When I moved to Montana more than eight years ago, I experienced my first and harshest winter to date. Since then, I have witnessed dramatic variations in our winter months, and these variations are beginning to reflect upon our economy.
Montana’s most valuable source of income has been generated through our abundant outdoor recreation opportunities, producing $7.1 billion a year in consumer spending and creating more than 71,000 jobs.
With climate change creeping upon and looming even larger in front of us, our state’s economy is inherently threatened by these fluctuations that we are witnessing before our own eyes. The effects have been quite blatant this year already.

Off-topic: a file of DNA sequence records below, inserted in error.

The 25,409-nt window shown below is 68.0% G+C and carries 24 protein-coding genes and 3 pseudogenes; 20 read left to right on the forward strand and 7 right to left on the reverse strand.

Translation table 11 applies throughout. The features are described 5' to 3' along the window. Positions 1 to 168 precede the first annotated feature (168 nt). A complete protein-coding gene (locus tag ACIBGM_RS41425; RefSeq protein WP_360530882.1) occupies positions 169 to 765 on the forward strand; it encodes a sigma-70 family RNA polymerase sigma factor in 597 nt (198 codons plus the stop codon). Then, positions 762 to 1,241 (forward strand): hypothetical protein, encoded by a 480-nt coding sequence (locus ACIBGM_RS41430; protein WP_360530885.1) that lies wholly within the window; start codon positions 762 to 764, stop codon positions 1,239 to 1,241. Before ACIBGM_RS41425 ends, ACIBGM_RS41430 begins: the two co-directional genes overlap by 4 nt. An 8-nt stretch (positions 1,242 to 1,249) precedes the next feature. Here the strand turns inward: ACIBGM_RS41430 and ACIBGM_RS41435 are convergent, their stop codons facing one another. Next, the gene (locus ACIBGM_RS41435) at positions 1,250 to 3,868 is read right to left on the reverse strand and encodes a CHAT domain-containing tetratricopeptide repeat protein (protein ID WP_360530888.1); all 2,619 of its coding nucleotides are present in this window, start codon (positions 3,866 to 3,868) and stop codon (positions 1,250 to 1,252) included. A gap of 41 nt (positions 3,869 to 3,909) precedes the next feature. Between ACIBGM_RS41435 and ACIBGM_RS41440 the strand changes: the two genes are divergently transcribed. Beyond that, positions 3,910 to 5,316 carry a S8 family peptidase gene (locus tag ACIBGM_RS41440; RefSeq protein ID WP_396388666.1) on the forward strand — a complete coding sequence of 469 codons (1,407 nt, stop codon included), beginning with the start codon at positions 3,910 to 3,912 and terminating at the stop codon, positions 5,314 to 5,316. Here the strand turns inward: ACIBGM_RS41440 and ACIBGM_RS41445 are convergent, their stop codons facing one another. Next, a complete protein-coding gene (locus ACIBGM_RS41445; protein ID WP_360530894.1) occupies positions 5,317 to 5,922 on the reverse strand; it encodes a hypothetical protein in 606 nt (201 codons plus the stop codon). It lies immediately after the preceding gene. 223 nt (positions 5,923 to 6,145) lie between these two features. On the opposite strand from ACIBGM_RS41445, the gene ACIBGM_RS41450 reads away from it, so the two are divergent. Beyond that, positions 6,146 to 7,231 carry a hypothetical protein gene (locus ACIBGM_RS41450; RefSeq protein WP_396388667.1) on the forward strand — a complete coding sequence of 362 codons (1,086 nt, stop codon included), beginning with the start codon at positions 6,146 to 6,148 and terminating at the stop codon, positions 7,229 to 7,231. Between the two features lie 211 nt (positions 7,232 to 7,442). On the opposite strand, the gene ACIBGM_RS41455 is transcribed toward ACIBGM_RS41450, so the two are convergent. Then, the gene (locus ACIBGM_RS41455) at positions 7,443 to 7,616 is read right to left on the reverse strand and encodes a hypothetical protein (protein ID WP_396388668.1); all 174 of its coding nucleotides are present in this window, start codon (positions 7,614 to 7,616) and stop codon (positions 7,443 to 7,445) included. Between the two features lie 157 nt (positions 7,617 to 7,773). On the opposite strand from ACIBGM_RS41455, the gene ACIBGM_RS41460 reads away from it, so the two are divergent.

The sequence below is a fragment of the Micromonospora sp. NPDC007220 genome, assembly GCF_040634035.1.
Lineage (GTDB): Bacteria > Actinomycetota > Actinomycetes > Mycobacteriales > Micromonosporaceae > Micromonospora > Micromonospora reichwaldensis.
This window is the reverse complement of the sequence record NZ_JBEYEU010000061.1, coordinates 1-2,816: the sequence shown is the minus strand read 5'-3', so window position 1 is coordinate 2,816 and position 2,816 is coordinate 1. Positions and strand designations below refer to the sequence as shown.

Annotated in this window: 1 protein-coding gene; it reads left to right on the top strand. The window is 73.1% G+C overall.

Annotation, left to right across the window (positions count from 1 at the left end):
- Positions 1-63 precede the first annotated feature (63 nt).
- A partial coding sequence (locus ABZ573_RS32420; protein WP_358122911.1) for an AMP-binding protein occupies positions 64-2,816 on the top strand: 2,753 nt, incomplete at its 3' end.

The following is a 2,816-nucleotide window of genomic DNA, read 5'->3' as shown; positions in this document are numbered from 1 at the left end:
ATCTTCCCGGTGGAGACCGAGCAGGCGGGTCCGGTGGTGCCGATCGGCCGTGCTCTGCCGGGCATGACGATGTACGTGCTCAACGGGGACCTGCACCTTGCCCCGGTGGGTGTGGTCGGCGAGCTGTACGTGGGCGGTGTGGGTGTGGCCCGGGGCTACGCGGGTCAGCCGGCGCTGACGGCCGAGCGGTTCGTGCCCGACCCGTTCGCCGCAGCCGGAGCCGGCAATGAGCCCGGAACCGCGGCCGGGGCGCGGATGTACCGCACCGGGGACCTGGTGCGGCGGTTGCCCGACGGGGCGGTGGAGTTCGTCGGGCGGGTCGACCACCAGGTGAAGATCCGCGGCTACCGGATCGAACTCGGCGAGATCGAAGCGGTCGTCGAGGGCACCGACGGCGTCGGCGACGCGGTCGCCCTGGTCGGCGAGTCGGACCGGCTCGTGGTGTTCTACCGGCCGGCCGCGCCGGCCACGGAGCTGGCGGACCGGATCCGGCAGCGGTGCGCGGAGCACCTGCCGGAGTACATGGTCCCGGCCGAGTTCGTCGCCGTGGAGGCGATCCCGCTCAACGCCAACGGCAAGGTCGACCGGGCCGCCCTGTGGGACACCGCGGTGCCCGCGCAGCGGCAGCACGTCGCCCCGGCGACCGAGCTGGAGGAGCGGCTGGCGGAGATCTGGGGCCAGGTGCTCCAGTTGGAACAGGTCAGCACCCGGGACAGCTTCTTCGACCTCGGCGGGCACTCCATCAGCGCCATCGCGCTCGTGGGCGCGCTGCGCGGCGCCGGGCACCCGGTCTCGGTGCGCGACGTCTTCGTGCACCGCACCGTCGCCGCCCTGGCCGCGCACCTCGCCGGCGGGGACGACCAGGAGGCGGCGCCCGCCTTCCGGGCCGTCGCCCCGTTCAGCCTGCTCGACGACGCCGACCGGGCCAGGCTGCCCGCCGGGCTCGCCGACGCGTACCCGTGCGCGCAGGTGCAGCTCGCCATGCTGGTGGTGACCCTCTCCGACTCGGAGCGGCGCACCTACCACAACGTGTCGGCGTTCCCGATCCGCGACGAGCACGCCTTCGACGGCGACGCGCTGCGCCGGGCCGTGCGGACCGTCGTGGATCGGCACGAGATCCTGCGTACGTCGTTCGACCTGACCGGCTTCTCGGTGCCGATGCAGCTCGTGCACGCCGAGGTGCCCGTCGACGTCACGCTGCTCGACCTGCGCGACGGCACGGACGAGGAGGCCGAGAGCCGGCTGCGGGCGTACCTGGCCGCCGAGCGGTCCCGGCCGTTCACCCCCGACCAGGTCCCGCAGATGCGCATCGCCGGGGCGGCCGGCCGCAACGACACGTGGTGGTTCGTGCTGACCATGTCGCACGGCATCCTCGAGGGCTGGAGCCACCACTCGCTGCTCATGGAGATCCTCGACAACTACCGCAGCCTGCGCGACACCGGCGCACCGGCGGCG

This winter we have been experiencing abnormally high temperatures and abysmal snowpack levels, to the point where multiple wildfires arose near the Billings area on Dec. 19, due to strong winds and lack of snow.
It’s predicted that Montana will see a temperature rise of 4-5 degrees by 2055, if we do not mitigate the challenges ahead of us. And it’s not only our winter recreation that will be affected. If this trend continues, it’s predicted snowpack could be decreased by 20-60 percent.
This will have a significant impact on waterflows in our rivers and streams which will then also magnify our wildfire seasons, making spring/summer recreation difficult. If we want to protect Montana and our outdoor way of life, we need to act on climate now.
Alexandra Rich, Helena